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The Importance of Knowing the Story

Don’t read this post if you haven’t finished the Hunger Games series or if you plan on ever reading it.  Spoilers abound…

So I finished Mockingjay.  It didn’t pick up for me until Boggs. (I’m trying to be discreet in case people haven’t clicked away yet and are reading this first line.  I really don’t want to spoil the books for anyone.)  The first 3/4ths of the book were a little dreary; too dreary.  And while some of the twists were good, they didn’t lasso my attention.  I devoured Catching Fire, but I meandered slowly through Mockingjay.

Until that end.

I thought there were bits of sloppy storytelling up until that point; places where I wanted Collins to — apologies for using this cliche — show instead of tell.  Especially when Katniss literally was the girl on fire; I thought it was a cheap exit out of the problem of confronting Snow.  But that lack of confrontation led to the greater moment with Coin.  And I LOVED that.  I loved that she shot Coin.  That she had one arrow and she took out the greater evil.  Because while Snow was evil, he at least was upfront in his evilness.  Coin was evil disguised as good, and that, to me, is a worse kind of evil.  I have a special dislike for people like that.

But what I loved at the end, and what was really a running theme through all three books, is this idea of other people holding the truth.  That there are facts that you want, but other people have them, and sometimes they will give it to you and sometimes they won’t.  And sometimes they can and sometimes they can’t.  Snow manipulates and inverts Peeta’s thoughts. Whole districts are wiped out and with them, the collective memories.  And in the very end, it comes down to Katniss not knowing who killed Prim.  And Gale — unable or unwilling — to tell her whether or not he was involved.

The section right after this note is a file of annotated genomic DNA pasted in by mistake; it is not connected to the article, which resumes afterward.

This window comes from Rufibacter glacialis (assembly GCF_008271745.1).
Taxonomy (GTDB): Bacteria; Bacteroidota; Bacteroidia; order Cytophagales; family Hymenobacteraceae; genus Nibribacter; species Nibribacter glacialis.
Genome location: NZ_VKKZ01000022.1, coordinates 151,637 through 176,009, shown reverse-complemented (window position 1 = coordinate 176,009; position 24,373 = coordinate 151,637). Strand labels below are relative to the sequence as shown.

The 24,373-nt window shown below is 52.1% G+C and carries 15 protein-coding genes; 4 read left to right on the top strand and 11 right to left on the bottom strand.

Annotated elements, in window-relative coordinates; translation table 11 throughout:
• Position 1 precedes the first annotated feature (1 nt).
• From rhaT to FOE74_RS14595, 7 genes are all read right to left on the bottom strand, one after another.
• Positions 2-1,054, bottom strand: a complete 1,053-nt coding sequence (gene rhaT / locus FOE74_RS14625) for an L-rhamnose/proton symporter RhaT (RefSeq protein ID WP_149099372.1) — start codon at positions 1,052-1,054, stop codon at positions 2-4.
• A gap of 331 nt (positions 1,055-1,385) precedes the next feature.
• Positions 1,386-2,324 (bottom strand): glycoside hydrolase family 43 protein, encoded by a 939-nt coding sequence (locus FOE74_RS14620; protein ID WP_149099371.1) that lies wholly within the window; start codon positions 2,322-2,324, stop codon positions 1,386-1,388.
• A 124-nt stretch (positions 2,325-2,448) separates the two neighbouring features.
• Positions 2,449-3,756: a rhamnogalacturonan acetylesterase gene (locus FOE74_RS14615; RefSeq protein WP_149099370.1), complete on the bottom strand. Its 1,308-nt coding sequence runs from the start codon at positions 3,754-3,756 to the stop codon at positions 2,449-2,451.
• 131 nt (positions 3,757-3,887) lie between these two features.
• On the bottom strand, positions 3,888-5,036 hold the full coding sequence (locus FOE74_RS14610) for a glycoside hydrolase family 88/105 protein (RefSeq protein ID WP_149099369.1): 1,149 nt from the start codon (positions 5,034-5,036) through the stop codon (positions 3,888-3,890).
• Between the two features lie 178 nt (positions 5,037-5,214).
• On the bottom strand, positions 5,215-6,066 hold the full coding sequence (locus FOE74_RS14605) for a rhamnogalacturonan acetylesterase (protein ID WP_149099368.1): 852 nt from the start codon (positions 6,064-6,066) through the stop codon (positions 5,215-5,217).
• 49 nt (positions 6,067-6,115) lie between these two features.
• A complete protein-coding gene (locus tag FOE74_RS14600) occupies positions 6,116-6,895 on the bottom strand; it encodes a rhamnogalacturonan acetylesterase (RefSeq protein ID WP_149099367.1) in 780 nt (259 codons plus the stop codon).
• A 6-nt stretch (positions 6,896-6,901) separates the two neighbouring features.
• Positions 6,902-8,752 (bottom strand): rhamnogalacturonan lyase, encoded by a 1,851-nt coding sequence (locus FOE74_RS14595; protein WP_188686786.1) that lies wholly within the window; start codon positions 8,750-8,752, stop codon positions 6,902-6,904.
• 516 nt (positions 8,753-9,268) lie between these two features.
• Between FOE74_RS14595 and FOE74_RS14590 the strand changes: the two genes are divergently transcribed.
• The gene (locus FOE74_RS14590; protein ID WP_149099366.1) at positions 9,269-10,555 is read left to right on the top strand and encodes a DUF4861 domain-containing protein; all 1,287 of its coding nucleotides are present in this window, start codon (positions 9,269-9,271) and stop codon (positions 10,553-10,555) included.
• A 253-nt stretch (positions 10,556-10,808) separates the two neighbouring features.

But I mostly connected to this idea of the memory book that Katniss, Peeta, and Haymitch create at the very end; to remember all the people they knew on this earth.  To collect those stories and put them down on paper so others could have them in the future.  They are consistently the only three characters who willingly give others the truth, so it’s fitting that in the end, they are the three who will keep providing that for generations in the future.

I’ve been a little manic working on my family tree.  There are these names out there, and they’re unreachable.  And on one hand, what does it matter?  How will my world change if I know the name of a great-aunt who was killed in Auschwitz?  But I have this handwritten note from an aunt who died years ago, telling me that this couple had a little girl who was lost in the camps.  And how can I not be consumed trying to count her so she isn’t forgotten years from now?  It feels like every few generations, tides of people slip off the earth, out of records and out of memories.  And while that may be fine for other families, I don’t want that to happen in mine.  So I’ve been a little consumed.  A lot consumed.  I think about these missing names from the family tree when I’m supposed to be sleeping.

So it was fitting to read that end of Mockingjay when I’m in my own space of trying to ferret out the facts.  Sometimes, they’re not knowable, as is perhaps the case of Prim’s end.  But many times they are, such as the case of remembering those that existed.